Lobsters are given CANNABIS to see if it reduces anxiety and pain when boiled alive

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A team of American biologists testing the idea of a restaurant owner in Maine that giving lobsters cannabis before boiling them alive eases their death has found that not to be the case. 

The team built a sealed chamber for the lobsters that was filled with tetrahydrocannabinol (THC) vapor for 30 or 60 minutes by an electric cigarette device.

An analysis of the crustaceans showed their bodies absorbed the THC, but the psychoactive ingredient only slowed down their movements in the boiling water – it did not shield them from pain. 

The findings debunks the theory of Charlotte Gill, the owner of Maine’s Charlotte’s Legendary Lobster Pound, who suggested smoking out the lobsters would reduce their anxiety and pain during the cooking process.

The team built a sealed chamber for the lobsters that THC vapor for 30 or 60 minutes by an electric cigarette device. An analysis of the crustaceans showed their bodies absorbed the THC, but the psychoactive ingredient only slowed down their movements in the boiling water - it did not shield them from pain

The team built a sealed chamber for the lobsters that THC vapor for 30 or 60 minutes by an electric cigarette device. An analysis of the crustaceans showed their bodies absorbed the THC, but the psychoactive ingredient only slowed down their movements in the boiling water – it did not shield them from pain

Researchers recently caught wind if Gill’s ‘minor media storm’ and determined there were three testable claims made from her cooking process, one of which they decided to use for their own study.

‘Can air exposure to tetrahydrocannabinol (THC), the primary psychoactive constituent of cannabis, produce significant tissue levels of the drug in lobsters? If so, does it have any discernible behavioral effects,’ reads the study, pre-printed in bioRxiv.

The team purchased a wild female and Maine male lobster from the supermarket for this experiment.

The marine creatures were initially housed in an aquarium for several hours where they feasted on frozen krill, fish flakes and aquatic plants known as anacharis.

From there, they were moved to the vapor chamber.

The clear box was designed to completely seal when closed and was filled with just enough water to keep the lobsters alive.

The THC vapor was delivered as four puffs for 10 seconds, every five minutes.

‘For these studies, animals were obtained, dosed and euthanized for tissue collection within 4-6 hours,’ the researchers wrote in the study.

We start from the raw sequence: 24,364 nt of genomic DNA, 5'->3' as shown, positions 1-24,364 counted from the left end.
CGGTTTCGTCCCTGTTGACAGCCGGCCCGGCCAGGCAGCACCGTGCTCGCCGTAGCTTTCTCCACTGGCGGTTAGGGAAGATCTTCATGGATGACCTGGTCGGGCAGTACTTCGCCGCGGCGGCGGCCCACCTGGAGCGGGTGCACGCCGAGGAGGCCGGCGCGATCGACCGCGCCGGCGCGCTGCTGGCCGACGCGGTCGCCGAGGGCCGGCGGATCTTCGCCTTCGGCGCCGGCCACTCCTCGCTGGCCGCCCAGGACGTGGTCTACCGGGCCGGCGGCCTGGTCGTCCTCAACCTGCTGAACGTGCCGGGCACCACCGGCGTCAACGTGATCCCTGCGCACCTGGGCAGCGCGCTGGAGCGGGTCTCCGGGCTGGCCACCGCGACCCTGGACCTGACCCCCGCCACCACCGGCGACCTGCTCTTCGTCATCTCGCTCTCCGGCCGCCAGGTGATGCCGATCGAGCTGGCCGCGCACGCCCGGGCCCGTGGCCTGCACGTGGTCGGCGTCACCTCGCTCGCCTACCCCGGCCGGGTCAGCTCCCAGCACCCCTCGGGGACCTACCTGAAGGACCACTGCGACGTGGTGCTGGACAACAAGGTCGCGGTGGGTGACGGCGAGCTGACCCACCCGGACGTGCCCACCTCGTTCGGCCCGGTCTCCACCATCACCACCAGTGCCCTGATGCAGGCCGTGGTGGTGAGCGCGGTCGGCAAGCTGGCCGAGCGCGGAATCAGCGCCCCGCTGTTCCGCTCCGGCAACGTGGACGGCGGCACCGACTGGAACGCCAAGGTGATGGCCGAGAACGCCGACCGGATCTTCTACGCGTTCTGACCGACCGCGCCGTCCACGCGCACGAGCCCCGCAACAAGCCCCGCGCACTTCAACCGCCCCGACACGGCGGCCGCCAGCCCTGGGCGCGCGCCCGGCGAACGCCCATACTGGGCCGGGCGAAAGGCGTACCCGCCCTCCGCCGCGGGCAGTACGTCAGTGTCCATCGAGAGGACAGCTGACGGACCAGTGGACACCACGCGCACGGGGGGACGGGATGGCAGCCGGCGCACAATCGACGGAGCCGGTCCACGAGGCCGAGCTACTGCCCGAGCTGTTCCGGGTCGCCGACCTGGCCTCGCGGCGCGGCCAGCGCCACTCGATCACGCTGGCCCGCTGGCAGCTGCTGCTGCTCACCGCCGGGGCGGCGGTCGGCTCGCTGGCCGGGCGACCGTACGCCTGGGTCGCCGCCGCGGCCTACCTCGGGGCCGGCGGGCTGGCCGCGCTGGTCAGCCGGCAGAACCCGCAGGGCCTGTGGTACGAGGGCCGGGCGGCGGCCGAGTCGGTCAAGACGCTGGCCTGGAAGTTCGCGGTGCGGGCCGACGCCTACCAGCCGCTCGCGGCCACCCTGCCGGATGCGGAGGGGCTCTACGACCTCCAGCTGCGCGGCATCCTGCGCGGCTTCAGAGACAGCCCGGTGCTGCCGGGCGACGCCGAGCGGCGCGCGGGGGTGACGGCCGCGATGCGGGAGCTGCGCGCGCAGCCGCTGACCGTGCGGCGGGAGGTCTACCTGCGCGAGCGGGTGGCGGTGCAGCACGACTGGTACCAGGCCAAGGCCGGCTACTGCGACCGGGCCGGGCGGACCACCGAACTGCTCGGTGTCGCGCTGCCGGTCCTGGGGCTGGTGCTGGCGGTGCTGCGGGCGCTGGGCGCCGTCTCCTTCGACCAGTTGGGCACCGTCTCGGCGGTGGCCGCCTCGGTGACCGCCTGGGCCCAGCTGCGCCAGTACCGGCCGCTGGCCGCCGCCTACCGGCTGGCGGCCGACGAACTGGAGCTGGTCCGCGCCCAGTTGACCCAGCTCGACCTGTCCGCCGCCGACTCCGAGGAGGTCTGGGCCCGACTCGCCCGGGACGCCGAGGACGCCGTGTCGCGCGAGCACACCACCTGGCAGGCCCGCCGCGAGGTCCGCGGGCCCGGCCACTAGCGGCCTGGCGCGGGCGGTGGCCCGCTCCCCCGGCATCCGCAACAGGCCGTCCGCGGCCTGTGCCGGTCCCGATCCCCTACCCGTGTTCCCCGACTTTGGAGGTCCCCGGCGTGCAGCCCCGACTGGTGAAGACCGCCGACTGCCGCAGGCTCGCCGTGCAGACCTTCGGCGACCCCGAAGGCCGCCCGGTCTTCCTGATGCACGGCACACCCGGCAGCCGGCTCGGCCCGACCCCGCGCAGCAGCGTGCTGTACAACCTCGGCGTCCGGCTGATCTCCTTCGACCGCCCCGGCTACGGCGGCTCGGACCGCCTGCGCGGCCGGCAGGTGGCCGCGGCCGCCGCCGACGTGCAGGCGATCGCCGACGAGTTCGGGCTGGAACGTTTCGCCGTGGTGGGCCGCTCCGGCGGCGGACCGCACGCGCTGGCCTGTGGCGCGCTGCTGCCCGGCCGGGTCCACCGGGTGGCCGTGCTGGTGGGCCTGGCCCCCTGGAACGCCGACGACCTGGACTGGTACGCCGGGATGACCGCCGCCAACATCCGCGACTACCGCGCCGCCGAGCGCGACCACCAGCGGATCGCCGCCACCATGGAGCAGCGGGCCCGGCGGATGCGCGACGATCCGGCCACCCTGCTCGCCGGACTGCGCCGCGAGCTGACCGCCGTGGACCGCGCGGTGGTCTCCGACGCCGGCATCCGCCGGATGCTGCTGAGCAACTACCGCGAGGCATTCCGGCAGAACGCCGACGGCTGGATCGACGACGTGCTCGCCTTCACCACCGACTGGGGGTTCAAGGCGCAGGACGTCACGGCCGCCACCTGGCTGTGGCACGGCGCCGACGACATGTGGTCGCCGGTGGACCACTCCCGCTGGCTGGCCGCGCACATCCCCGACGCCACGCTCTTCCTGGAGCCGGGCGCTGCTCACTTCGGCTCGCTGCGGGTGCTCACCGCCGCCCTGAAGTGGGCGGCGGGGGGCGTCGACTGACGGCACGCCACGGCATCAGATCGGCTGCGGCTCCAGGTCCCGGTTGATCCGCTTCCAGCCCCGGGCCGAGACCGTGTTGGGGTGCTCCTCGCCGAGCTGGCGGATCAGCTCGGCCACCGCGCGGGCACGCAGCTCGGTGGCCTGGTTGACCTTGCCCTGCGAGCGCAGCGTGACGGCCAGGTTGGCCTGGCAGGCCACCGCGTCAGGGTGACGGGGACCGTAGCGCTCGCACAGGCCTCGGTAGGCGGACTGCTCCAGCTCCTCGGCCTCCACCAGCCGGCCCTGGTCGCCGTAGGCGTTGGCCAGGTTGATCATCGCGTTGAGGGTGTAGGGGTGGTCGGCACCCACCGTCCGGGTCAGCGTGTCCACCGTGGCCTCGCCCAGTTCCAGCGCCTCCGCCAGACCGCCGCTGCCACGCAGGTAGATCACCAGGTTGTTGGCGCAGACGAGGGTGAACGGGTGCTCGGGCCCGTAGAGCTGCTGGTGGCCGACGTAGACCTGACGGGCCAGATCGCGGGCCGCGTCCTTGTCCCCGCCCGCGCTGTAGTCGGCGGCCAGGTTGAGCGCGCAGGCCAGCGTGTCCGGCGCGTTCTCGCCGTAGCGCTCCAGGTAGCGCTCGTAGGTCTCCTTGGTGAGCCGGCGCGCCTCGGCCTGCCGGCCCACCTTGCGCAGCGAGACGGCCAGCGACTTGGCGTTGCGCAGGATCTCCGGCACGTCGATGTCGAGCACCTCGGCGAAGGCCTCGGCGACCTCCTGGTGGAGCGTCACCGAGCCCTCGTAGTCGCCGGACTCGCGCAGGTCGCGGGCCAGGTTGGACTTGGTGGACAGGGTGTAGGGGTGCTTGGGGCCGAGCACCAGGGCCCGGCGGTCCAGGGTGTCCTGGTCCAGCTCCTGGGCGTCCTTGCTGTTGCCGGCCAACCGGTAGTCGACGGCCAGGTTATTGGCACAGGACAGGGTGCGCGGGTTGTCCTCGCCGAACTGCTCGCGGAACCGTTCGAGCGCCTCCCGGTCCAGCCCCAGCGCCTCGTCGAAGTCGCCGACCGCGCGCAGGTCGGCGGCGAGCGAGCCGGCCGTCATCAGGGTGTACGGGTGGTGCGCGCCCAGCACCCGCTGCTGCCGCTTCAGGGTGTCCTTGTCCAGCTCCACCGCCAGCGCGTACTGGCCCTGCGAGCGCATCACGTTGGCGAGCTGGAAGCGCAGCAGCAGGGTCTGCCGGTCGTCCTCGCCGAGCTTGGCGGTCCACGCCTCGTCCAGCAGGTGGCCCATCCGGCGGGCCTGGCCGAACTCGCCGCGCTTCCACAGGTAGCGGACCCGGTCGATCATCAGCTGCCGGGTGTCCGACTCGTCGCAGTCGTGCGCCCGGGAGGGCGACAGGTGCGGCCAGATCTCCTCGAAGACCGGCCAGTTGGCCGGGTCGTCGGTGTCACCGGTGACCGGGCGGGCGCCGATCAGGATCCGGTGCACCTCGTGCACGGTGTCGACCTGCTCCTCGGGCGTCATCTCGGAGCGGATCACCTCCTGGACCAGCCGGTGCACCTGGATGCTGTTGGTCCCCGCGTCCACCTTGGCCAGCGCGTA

‘Lobsters were exposed to THC vapor for 30 or 60 minutes, then removed from the chamber and rinsed with tap water.’

Tissue samples were taken from the gills, claw, heart, brain and liver, which allowed scientists to see if the lobsters absorbed the drug and found thy were under the influence.

The team then tested and observed each lobster’s movements and found they had slowed down dramatically. 

The team then tested and observed each lobster’s movements and found they had slowed down dramatically

The team then tested and observed each lobster’s movements and found they had slowed down dramatically

‘Hypolocomotion is a canonical feature of THC exposure in rats and mice, at least at higher doses, thereby confirming a similarity of effect across vertebrate and invertebrate organisms,’ the researchers wrote.

For the next test, the lobsters were lowered into water heated up to 118.4 degrees Fahrenheit (48°C).

Tissue samples were taken from the gills, claw, heart, brain and liver, which allowed scientists to see if the lobsters absorbed the drug and found thy were under the influence

Tissue samples were taken from the gills, claw, heart, brain and liver, which allowed scientists to see if the lobsters absorbed the drug and found thy were under the influence

The team watched the lobsters respond to the hot stimulus by flicking their tail, antennas and claws around.

‘Tail immersion resulted in a clear response of legs and claws and/or a strong flick of the tail,’ the researchers added in the study.

‘This latter is the escape response of lobsters (and crayfish) and confirms the noxiousness of the stimulus. Immersion of the claws or antenna resulted in a distinct movement to remove the appendage from the water.’

The team concludes that ‘further experimentation would be required to fully investigate other behavioral outcomes, including anxiety-like measures.’

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